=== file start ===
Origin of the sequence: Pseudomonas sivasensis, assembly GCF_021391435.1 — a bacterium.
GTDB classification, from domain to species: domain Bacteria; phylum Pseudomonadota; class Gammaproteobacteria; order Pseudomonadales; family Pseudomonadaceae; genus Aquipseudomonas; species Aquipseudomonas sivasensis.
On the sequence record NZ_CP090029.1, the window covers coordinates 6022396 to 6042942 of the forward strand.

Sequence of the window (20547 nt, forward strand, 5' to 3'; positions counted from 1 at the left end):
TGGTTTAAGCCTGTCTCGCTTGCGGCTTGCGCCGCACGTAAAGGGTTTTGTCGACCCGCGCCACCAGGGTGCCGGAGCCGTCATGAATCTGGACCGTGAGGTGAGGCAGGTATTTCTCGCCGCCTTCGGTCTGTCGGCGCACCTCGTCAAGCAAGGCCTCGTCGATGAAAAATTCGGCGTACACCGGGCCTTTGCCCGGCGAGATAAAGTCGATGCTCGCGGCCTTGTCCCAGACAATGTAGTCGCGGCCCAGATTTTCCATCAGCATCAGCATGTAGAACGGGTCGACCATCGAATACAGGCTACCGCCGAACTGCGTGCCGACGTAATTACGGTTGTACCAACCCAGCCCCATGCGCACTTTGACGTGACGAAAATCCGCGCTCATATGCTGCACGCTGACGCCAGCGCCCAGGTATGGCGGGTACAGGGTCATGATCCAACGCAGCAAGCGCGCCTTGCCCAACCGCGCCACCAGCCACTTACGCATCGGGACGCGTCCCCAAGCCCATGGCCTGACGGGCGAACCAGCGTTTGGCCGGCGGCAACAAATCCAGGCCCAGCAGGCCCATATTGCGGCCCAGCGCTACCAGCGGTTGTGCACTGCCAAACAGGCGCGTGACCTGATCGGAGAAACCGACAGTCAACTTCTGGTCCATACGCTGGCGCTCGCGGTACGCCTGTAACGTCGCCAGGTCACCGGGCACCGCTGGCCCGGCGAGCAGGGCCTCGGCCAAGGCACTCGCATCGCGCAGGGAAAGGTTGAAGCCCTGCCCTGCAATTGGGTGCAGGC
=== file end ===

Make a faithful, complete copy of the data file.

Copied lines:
Origin of the sequence: Pseudomonas sivasensis, assembly GCF_021391435.1 — a bacterium.
GTDB classification, from domain to species: domain Bacteria; phylum Pseudomonadota; class Gammaproteobacteria; order Pseudomonadales; family Pseudomonadaceae; genus Aquipseudomonas; species Aquipseudomonas sivasensis.
On the sequence record NZ_CP090029.1, the window covers coordinates 6022396 to 6042942 of the forward strand.

Sequence of the window (20547 nt, forward strand, 5' to 3'; positions counted from 1 at the left end):
TGGTTTAAGCCTGTCTCGCTTGCGGCTTGCGCCGCACGTAAAGGGTTTTGTCGACCCGCGCCACCAGGGTGCCGGAGCCGTCATGAATCTGGACCGTGAGGTGAGGCAGGTATTTCTCGCCGCCTTCGGTCTGTCGGCGCACCTCGTCAAGCAAGGCCTCGTCGATGAAAAATTCGGCGTACACCGGGCCTTTGCCCGGCGAGATAAAGTCGATGCTCGCGGCCTTGTCCCAGACAATGTAGTCGCGGCCCAGATTTTCCATCAGCATCAGCATGTAGAACGGGTCGACCATCGAATACAGGCTACCGCCGAACTGCGTGCCGACGTAATTACGGTTGTACCAACCCAGCCCCATGCGCACTTTGACGTGACGAAAATCCGCGCTCATATGCTGCACGCTGACGCCAGCGCCCAGGTATGGCGGGTACAGGGTCATGATCCAACGCAGCAAGCGCGCCTTGCCCAACCGCGCCACCAGCCACTTACGCATCGGGACGCGTCCCCAAGCCCATGGCCTGACGGGCGAACCAGCGTTTGGCCGGCGGCAACAAATCCAGGCCCAGCAGGCCCATATTGCGGCCCAGCGCTACCAGCGGTTGTGCACTGCCAAACAGGCGCGTGACCTGATCGGAGAAACCGACAGTCAACTTCTGGTCCATACGCTGGCGCTCGCGGTACGCCTGTAACGTCGCCAGGTCACCGGGCACCGCTGGCCCGGCGAGCAGGGCCTCGGCCAAGGCACTCGCATCGCGCAGGGAAAGGTTGAAGCCCTGCCCTGCAATTGGGTGCAGGC